Why the narratives about Ravens QB Lamar Jackson are wrong

Ravens, Lamar Jackson (Photo by Justin K. Aller/Getty Images)
Ravens, Lamar Jackson (Photo by Justin K. Aller/Getty Images) /
1 of 4

ESPN is rolling out its annual poll of NFL coaches and executives in which they rank the top-10 players at each position, and in their recent list of the top 10 quarterbacks, Baltimore Ravens quarterback Lamar Jackson was left off the list and instead listed as an honorable mention.

While there is no universe in which Jackson should be left off such a list, I am not going to be writing an article explaining why the ranking is wrong.

To be honest, I don’t really care what a bunch of anonymous executives and coaches think. Generally, these lists just serve as an annual reminder that most of the people running teams in the NFL aren’t always the brightest.

In fact, as long as these are the same people who allow the Ravens to get a first-round pick for Marquise Brown and get the same value for a backup kicker that they had to give up for Calais Campbell and Marcus Peters, I am perfectly okay having to deal with a couple of days of outrage over a stupid list.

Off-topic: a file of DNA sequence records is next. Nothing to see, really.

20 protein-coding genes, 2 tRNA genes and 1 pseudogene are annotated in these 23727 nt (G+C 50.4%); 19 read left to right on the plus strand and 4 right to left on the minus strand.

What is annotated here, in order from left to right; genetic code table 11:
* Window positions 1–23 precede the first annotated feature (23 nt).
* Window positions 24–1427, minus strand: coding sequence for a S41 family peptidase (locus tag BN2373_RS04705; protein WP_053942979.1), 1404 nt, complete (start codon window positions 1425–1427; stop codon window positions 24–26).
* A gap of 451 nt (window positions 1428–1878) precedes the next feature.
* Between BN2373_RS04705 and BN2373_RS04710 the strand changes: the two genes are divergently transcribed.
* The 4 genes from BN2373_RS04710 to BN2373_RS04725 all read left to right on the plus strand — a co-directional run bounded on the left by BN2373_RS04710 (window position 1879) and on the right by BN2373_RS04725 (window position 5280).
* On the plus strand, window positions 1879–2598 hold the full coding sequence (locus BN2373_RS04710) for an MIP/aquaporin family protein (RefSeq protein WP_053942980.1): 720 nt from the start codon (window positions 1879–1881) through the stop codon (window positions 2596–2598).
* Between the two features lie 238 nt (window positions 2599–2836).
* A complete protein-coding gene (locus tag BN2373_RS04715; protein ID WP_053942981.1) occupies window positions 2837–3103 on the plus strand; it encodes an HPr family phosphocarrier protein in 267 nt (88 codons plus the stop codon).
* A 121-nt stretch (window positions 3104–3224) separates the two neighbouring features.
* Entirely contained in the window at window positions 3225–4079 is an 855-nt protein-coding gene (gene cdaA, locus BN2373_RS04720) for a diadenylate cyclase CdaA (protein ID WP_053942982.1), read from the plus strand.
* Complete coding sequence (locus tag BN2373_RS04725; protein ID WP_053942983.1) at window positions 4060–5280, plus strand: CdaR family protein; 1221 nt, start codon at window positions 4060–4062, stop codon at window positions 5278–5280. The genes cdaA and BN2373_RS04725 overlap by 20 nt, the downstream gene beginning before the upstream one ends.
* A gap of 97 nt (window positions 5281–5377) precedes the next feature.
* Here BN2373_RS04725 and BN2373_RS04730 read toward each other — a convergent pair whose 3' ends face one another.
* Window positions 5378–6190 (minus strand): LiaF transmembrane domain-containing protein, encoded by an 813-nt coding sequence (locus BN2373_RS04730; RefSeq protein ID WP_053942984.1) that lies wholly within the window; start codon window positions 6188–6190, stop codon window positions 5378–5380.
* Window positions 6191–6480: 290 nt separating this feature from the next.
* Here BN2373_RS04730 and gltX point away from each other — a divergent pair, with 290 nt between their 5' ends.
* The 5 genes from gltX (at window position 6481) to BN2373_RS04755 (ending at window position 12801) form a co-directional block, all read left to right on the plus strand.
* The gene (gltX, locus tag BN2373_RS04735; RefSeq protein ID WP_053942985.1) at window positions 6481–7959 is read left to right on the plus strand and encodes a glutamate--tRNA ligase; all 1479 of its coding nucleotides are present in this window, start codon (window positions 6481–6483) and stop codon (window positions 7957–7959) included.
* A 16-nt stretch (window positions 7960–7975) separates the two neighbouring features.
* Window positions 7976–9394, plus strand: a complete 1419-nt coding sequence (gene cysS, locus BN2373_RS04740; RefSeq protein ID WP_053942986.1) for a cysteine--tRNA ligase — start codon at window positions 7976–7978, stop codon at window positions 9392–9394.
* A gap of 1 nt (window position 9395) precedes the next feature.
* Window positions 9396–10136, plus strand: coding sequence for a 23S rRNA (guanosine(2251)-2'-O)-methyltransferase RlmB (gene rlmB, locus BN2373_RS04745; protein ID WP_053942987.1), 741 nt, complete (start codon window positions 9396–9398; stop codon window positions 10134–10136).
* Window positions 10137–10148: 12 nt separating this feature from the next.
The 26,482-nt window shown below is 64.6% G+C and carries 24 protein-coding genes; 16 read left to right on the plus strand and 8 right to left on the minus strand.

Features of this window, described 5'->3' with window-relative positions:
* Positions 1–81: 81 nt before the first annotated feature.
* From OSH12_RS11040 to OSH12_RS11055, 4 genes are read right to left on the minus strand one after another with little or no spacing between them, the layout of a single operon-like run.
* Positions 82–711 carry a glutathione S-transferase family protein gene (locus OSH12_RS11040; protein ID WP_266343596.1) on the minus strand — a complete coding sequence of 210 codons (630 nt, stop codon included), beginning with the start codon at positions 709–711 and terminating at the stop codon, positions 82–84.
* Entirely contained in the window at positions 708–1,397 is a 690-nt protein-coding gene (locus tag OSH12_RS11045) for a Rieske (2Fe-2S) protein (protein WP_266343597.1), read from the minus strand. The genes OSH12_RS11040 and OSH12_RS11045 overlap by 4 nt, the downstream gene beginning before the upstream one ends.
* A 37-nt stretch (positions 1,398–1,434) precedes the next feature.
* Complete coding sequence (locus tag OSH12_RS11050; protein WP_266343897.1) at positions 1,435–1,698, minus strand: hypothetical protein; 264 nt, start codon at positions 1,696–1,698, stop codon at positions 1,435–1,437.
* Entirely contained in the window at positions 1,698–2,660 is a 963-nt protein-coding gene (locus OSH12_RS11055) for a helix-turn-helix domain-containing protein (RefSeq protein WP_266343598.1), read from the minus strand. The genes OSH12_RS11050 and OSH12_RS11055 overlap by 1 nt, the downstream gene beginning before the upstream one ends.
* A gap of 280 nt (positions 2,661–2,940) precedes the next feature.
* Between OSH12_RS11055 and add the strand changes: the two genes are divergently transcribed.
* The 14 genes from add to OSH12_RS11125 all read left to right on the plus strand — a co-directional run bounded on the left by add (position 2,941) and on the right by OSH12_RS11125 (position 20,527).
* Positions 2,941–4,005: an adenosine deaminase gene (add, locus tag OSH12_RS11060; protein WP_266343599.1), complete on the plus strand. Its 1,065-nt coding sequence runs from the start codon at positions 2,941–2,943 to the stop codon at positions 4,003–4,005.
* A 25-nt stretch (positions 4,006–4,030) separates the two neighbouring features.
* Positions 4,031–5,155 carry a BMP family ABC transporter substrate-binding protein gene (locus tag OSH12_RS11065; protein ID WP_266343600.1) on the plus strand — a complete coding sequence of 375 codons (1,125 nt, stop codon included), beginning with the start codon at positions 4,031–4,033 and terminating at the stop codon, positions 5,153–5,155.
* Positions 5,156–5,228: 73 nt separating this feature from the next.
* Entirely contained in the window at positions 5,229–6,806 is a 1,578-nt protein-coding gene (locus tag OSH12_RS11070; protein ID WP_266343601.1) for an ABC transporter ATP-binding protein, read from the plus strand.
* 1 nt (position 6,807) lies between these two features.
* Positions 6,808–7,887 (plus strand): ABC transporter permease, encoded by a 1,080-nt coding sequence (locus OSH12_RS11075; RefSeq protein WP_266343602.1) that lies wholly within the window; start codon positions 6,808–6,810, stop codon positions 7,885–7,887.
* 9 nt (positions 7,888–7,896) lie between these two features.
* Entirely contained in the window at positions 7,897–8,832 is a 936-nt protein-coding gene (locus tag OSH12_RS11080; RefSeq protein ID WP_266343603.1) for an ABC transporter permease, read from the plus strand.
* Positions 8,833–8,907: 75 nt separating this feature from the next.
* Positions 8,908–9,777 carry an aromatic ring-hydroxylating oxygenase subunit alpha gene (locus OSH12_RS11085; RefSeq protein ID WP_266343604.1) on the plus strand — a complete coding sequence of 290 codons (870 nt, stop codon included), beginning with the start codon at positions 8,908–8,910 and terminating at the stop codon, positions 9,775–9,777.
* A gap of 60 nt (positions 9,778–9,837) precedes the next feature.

But while the ranking itself may not matter, the reasoning does, and the quotes given in the article show the discourse surrounding Lamar Jackson continues to be divorced from reality.

Just like any athlete, there are real areas of criticism for Jackson. He sometimes struggles with the touch he puts on deep balls, throwing them a little flatter than necessary.

A loss of trust in the offensive infrastructure around him last year caused him to start getting jittery and trying to play hero ball on every play, leading to a number of unnecessary sacks and turnovers.

His numbers took a meaningful dip last year, and while I would argue that is more a function of the personnel surrounding Jackson and the lackluster play calling of Greg Roman than Jackson’s play itself, it is undeniable that Jackson was at least partially responsible and that there are important questions that should be raised about the Ravens passing offense.

And yet, the critiques these executives give show that, in the minds of many, Lamar Jackson still exists as the caricature of the running quarterback who is a poor passer and a reckless decision-maker who will get hurt and fails to help his team in late-game situations.